More inmates are in U.S. military prisons for sex crimes against children than for any other offense, an Associated Press investigation has found, but an opaque justice system prevents the public from knowing the full scope of the crimes or how much time the prisoners spend behind bars.
Of the 1,233 inmates confined in the military’s prison network, 61 percent were convicted of sex crimes, according to the latest available data, obtained through the federal open-records law. Children were the victims in more than half of those cases.
Since the beginning of this year, service members victimized children in 133 out of 301 sex-crime convictions, with charges ranging from rape to distributing child pornography.
Child-sex assaults in the military have received scant attention in Washington, where Congress and the Defense Department have focused largely on preventing and prosecuting adult-on-adult sex crimes.
“This disturbing report exposes, once again, that our military’s justice system has glaring and unacceptable failures,” Rep. Niki Tsongas, D-Mass, said Wednesday of the investigation. Tsongas, co-chairwoman of the congressional Military Sexual Assault Prevention Caucus, said she would be taking a closer look at the “alarming findings.”
Daniel E. DeSmit, a Marine Corps chief warrant officer, spent at least $36,000 viewing and producing child pornography over the span of six years. In emails examined by Navy criminal investigators, DeSmit described his preference for sex with prepubescent girls as “the best experience.”
A military judge in January found DeSmit, 44, guilty of a litany of sex offenses and sentenced him to 144 years behind bars. But he’ll serve only a fraction of that. In an undisclosed pretrial agreement, the Marine Corps slashed his prison term to 20 years.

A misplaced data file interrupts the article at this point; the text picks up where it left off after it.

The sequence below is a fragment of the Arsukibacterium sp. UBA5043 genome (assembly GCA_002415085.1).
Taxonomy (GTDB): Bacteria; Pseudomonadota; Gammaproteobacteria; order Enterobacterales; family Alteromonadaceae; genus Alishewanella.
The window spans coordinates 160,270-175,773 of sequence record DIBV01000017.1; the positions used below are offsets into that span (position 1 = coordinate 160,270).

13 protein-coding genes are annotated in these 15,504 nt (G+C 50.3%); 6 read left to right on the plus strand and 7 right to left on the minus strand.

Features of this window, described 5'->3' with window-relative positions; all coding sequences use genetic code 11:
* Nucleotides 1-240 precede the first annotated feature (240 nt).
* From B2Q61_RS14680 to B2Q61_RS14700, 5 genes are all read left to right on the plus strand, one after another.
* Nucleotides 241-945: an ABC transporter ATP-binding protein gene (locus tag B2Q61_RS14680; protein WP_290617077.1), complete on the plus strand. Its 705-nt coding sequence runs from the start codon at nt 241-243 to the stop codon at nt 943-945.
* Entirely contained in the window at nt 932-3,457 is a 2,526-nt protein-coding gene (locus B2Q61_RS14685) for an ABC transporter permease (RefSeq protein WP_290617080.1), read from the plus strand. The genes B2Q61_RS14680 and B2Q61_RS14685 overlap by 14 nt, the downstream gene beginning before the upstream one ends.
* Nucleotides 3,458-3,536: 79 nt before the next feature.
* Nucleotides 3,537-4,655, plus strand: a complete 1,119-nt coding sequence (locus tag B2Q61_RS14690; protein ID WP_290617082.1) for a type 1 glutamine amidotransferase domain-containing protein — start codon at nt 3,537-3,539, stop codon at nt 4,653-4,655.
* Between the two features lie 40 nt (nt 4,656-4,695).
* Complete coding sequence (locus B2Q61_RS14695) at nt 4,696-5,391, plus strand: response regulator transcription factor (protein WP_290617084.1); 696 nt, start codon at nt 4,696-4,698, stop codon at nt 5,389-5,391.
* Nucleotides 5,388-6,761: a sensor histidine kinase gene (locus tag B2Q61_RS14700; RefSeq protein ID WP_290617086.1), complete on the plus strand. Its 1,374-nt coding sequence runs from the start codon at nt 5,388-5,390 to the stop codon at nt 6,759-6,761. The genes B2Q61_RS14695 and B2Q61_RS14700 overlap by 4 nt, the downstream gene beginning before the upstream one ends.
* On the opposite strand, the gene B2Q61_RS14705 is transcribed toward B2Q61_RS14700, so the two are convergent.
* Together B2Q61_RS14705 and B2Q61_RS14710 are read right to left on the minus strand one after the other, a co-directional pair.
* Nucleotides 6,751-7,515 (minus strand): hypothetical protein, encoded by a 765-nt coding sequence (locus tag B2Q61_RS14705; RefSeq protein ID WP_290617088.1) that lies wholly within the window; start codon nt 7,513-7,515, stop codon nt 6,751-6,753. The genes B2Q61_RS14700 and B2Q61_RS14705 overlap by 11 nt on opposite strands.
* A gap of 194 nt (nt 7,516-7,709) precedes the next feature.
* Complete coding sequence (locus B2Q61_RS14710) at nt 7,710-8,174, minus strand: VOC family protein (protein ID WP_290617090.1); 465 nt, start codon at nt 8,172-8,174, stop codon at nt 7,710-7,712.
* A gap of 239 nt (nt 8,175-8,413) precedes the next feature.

When asked for the investigative report into DeSmit’s case, the Naval Criminal Investigative Service rejected the Freedom of Information Act request on privacy grounds. The report was released after an appeal.
The military justice system operates independently of state and federal criminal courts. The U.S. Constitution mandates a presumption of openness in civilian courts — trials are open to the public, as are court filings, with exceptions for sealed documents. Anyone can walk into a county or U.S. courthouse and ask to read a case file without providing a reason.
But visibility into military trials is minimal. Court records are released only after many Freedom of Information Act requests, appeals and fees. While military trials are technically “open,” they take place on military bases, which are closed to the public.
“I can sit at my computer in New Haven (Conn.) and find out what was filed five minutes ago in a case in federal district court in Seattle,” said Eugene Fidell, who teaches military justice at Yale Law School. “But to get copies of motions filed last week in a general court-martial at Fort Lewis would take months if not years, while the Freedom of Information Act wheels ground along.”
Under military law, children are defined as “any person who has not attained the age of 16 years.”
Pentagon officials said judges and juries view these crimes as intolerable and are more likely to impose harsher prison terms. They also said military prosecutors pursue verdicts in cases civilian counterparts would never take to court.
Col. Chuck Killion said that since 2008, the Air Force has secured convictions in 199 out of 223 child-sexual-assault cases, or 89 percent.
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